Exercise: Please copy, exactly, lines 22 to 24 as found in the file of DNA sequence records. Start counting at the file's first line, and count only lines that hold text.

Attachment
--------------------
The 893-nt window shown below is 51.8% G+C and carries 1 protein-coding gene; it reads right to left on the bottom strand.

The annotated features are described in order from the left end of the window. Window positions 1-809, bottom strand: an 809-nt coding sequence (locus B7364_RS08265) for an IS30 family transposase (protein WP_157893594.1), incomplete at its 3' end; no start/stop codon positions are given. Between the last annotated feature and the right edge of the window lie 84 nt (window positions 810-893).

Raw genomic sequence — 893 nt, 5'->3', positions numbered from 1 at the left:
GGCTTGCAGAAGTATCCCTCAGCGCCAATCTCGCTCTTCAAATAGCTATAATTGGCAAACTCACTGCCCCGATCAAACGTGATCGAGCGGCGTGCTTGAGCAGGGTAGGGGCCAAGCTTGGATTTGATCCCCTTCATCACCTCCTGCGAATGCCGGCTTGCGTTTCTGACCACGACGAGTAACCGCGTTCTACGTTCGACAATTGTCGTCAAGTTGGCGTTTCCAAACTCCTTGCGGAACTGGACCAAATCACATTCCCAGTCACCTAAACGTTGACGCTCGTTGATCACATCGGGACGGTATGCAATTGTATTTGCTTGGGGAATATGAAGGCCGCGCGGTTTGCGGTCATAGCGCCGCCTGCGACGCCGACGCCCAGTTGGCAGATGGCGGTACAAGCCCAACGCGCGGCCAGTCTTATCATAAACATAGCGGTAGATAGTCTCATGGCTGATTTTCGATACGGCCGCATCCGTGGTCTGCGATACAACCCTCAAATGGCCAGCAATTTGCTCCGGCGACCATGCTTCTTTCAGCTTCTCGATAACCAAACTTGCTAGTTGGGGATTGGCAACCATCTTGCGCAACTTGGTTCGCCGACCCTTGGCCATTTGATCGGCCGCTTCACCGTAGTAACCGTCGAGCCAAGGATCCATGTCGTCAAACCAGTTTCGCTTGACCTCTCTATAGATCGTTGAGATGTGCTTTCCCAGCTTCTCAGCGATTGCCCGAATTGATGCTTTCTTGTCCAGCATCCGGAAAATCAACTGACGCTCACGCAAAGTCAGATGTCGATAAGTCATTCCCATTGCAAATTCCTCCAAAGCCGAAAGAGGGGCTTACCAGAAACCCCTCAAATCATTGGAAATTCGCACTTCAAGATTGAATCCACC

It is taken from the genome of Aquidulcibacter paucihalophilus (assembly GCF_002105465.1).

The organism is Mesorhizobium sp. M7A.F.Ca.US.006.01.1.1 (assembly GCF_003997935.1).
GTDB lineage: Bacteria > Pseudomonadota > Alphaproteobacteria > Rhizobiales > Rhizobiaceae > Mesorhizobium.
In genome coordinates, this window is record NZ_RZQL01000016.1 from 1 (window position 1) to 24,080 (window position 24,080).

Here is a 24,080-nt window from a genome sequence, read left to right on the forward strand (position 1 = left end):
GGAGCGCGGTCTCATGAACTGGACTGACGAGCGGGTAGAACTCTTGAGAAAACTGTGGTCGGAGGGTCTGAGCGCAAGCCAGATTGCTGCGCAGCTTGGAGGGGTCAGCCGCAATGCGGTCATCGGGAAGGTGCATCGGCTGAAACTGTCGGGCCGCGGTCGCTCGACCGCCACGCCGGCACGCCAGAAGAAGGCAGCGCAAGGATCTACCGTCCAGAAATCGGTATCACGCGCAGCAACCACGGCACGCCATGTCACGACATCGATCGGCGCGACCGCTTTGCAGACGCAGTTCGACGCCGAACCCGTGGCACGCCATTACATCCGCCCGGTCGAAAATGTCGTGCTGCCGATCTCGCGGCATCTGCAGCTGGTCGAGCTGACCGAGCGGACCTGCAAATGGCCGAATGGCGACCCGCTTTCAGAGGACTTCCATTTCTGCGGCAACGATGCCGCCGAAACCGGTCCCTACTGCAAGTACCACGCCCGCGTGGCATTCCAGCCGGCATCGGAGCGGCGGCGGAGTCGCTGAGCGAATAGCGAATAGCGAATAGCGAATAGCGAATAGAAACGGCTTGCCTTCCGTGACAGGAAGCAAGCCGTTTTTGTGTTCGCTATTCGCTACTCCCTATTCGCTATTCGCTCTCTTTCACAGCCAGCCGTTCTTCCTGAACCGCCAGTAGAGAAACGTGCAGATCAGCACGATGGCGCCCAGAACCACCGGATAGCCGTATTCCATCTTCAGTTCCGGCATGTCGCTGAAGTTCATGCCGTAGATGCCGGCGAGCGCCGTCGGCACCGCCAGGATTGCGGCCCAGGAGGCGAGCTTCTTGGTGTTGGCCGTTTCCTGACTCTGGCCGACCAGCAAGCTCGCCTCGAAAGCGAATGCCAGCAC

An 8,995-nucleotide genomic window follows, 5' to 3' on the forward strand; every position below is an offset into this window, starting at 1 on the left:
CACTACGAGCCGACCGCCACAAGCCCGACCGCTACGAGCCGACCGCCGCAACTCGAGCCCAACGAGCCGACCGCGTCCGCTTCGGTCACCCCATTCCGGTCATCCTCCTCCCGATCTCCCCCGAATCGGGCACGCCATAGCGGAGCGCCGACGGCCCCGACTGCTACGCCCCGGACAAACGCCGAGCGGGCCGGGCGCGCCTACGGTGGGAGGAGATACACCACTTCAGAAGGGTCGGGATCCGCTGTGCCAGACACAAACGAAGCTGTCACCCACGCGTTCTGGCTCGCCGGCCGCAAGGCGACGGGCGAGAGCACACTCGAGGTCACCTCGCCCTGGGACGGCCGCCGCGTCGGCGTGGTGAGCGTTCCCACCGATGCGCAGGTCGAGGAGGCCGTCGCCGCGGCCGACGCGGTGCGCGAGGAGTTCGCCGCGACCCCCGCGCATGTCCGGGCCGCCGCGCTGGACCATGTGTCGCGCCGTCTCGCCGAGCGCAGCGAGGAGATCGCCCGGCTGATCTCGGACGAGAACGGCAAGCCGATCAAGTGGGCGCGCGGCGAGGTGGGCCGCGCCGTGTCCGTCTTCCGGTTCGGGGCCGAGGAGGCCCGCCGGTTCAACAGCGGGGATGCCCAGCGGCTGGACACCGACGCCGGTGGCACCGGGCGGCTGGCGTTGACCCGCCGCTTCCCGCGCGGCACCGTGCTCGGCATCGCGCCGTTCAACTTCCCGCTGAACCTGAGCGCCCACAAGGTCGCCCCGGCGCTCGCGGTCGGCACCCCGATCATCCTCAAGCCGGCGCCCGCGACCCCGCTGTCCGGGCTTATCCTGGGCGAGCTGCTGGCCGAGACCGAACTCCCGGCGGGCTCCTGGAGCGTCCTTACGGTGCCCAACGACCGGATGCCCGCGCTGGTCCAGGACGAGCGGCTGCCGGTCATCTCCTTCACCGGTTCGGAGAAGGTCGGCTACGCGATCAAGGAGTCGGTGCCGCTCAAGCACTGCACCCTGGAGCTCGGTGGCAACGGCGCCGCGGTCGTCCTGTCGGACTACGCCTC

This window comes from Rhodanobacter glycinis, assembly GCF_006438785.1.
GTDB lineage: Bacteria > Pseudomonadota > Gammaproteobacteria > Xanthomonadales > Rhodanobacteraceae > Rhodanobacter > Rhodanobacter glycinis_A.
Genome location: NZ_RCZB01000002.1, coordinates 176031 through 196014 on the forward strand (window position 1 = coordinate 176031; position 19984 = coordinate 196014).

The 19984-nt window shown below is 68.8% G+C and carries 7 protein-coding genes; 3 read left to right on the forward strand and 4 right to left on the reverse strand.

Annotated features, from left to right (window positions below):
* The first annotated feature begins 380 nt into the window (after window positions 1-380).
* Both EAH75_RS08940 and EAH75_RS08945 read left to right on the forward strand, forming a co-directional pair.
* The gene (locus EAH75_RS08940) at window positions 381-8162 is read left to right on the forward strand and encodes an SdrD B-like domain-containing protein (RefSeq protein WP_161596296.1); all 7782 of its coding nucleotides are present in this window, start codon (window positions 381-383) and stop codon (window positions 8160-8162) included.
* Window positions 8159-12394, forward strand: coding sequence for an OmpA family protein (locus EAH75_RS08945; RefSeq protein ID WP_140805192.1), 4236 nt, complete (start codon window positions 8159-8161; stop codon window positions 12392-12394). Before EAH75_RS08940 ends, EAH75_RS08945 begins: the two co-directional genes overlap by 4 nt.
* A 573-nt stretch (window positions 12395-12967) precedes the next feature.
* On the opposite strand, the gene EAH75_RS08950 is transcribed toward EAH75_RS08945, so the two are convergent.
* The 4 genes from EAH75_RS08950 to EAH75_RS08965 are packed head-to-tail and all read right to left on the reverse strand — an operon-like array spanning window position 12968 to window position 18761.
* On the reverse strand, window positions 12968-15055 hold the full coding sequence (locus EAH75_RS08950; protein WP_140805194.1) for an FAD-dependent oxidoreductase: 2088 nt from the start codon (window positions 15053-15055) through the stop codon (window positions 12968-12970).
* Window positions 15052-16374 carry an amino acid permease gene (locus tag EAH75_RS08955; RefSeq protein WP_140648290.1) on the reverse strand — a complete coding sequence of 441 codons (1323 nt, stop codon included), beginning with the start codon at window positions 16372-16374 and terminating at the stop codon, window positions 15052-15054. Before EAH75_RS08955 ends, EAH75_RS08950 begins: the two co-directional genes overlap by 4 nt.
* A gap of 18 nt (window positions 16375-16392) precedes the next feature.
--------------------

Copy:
* A 573-nt stretch (window positions 12395-12967) precedes the next feature.
* On the opposite strand, the gene EAH75_RS08950 is transcribed toward EAH75_RS08945, so the two are convergent.
* The 4 genes from EAH75_RS08950 to EAH75_RS08965 are packed head-to-tail and all read right to left on the reverse strand — an operon-like array spanning window position 12968 to window position 18761.